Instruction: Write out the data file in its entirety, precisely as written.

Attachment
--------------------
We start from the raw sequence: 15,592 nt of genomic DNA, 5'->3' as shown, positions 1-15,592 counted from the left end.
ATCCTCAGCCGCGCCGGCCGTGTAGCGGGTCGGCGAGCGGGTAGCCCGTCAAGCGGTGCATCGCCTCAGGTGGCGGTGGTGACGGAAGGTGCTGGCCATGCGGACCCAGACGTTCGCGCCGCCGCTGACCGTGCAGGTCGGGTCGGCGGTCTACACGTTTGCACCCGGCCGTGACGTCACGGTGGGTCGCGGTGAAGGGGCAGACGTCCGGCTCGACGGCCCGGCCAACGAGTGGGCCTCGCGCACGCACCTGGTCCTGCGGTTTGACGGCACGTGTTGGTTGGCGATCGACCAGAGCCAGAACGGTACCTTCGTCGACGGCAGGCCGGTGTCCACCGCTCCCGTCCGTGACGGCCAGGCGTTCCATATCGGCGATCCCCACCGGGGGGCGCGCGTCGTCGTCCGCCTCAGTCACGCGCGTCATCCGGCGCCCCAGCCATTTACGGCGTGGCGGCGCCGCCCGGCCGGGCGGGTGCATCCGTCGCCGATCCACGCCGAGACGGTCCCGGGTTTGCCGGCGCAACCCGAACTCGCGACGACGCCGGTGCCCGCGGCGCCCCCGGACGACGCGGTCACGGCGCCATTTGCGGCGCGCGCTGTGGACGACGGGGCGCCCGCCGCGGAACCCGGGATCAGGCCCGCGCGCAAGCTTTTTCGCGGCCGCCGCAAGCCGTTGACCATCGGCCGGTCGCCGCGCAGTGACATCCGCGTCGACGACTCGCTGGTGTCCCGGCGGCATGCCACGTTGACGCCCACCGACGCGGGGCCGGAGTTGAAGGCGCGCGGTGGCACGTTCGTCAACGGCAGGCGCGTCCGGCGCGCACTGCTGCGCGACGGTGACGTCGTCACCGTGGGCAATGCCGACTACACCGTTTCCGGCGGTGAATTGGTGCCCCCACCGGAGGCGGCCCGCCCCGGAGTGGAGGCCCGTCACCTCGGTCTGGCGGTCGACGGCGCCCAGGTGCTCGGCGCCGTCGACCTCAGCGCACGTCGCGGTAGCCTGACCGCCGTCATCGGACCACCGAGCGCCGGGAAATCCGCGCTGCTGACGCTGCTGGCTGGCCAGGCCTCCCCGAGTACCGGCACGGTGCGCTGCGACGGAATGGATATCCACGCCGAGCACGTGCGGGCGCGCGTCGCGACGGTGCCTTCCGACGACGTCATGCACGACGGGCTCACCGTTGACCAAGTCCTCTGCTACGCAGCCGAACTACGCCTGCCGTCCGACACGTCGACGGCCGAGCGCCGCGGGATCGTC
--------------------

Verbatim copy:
We start from the raw sequence: 15,592 nt of genomic DNA, 5'->3' as shown, positions 1-15,592 counted from the left end.
ATCCTCAGCCGCGCCGGCCGTGTAGCGGGTCGGCGAGCGGGTAGCCCGTCAAGCGGTGCATCGCCTCAGGTGGCGGTGGTGACGGAAGGTGCTGGCCATGCGGACCCAGACGTTCGCGCCGCCGCTGACCGTGCAGGTCGGGTCGGCGGTCTACACGTTTGCACCCGGCCGTGACGTCACGGTGGGTCGCGGTGAAGGGGCAGACGTCCGGCTCGACGGCCCGGCCAACGAGTGGGCCTCGCGCACGCACCTGGTCCTGCGGTTTGACGGCACGTGTTGGTTGGCGATCGACCAGAGCCAGAACGGTACCTTCGTCGACGGCAGGCCGGTGTCCACCGCTCCCGTCCGTGACGGCCAGGCGTTCCATATCGGCGATCCCCACCGGGGGGCGCGCGTCGTCGTCCGCCTCAGTCACGCGCGTCATCCGGCGCCCCAGCCATTTACGGCGTGGCGGCGCCGCCCGGCCGGGCGGGTGCATCCGTCGCCGATCCACGCCGAGACGGTCCCGGGTTTGCCGGCGCAACCCGAACTCGCGACGACGCCGGTGCCCGCGGCGCCCCCGGACGACGCGGTCACGGCGCCATTTGCGGCGCGCGCTGTGGACGACGGGGCGCCCGCCGCGGAACCCGGGATCAGGCCCGCGCGCAAGCTTTTTCGCGGCCGCCGCAAGCCGTTGACCATCGGCCGGTCGCCGCGCAGTGACATCCGCGTCGACGACTCGCTGGTGTCCCGGCGGCATGCCACGTTGACGCCCACCGACGCGGGGCCGGAGTTGAAGGCGCGCGGTGGCACGTTCGTCAACGGCAGGCGCGTCCGGCGCGCACTGCTGCGCGACGGTGACGTCGTCACCGTGGGCAATGCCGACTACACCGTTTCCGGCGGTGAATTGGTGCCCCCACCGGAGGCGGCCCGCCCCGGAGTGGAGGCCCGTCACCTCGGTCTGGCGGTCGACGGCGCCCAGGTGCTCGGCGCCGTCGACCTCAGCGCACGTCGCGGTAGCCTGACCGCCGTCATCGGACCACCGAGCGCCGGGAAATCCGCGCTGCTGACGCTGCTGGCTGGCCAGGCCTCCCCGAGTACCGGCACGGTGCGCTGCGACGGAATGGATATCCACGCCGAGCACGTGCGGGCGCGCGTCGCGACGGTGCCTTCCGACGACGTCATGCACGACGGGCTCACCGTTGACCAAGTCCTCTGCTACGCAGCCGAACTACGCCTGCCGTCCGACACGTCGACGGCCGAGCGCCGCGGGATCGTC